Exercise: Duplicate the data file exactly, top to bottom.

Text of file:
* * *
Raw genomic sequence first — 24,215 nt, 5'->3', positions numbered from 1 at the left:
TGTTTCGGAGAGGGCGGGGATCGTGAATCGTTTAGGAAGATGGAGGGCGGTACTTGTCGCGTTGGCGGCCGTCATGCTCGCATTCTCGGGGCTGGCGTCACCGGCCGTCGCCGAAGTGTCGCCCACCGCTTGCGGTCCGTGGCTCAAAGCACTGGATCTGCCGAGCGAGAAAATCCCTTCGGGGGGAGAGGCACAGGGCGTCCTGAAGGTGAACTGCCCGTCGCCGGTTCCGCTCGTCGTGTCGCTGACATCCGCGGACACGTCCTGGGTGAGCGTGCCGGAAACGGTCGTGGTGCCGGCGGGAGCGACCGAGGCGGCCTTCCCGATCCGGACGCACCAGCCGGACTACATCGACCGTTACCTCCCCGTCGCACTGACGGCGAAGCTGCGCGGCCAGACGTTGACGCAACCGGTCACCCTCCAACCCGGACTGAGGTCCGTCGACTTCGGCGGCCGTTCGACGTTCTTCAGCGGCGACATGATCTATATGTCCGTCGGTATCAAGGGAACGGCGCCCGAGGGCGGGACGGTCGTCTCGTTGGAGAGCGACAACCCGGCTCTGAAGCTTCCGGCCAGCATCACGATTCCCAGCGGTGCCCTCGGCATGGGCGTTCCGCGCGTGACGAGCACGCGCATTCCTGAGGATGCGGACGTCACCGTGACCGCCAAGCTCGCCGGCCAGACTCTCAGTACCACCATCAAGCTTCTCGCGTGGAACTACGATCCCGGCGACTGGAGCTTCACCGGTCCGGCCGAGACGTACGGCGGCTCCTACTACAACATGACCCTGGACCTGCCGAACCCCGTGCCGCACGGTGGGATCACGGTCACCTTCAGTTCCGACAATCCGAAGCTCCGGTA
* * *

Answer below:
Raw genomic sequence first — 24,215 nt, 5'->3', positions numbered from 1 at the left:
TGTTTCGGAGAGGGCGGGGATCGTGAATCGTTTAGGAAGATGGAGGGCGGTACTTGTCGCGTTGGCGGCCGTCATGCTCGCATTCTCGGGGCTGGCGTCACCGGCCGTCGCCGAAGTGTCGCCCACCGCTTGCGGTCCGTGGCTCAAAGCACTGGATCTGCCGAGCGAGAAAATCCCTTCGGGGGGAGAGGCACAGGGCGTCCTGAAGGTGAACTGCCCGTCGCCGGTTCCGCTCGTCGTGTCGCTGACATCCGCGGACACGTCCTGGGTGAGCGTGCCGGAAACGGTCGTGGTGCCGGCGGGAGCGACCGAGGCGGCCTTCCCGATCCGGACGCACCAGCCGGACTACATCGACCGTTACCTCCCCGTCGCACTGACGGCGAAGCTGCGCGGCCAGACGTTGACGCAACCGGTCACCCTCCAACCCGGACTGAGGTCCGTCGACTTCGGCGGCCGTTCGACGTTCTTCAGCGGCGACATGATCTATATGTCCGTCGGTATCAAGGGAACGGCGCCCGAGGGCGGGACGGTCGTCTCGTTGGAGAGCGACAACCCGGCTCTGAAGCTTCCGGCCAGCATCACGATTCCCAGCGGTGCCCTCGGCATGGGCGTTCCGCGCGTGACGAGCACGCGCATTCCTGAGGATGCGGACGTCACCGTGACCGCCAAGCTCGCCGGCCAGACTCTCAGTACCACCATCAAGCTTCTCGCGTGGAACTACGATCCCGGCGACTGGAGCTTCACCGGTCCGGCCGAGACGTACGGCGGCTCCTACTACAACATGACCCTGGACCTGCCGAACCCCGTGCCGCACGGTGGGATCACGGTCACCTTCAGTTCCGACAATCCGAAGCTCCGGTA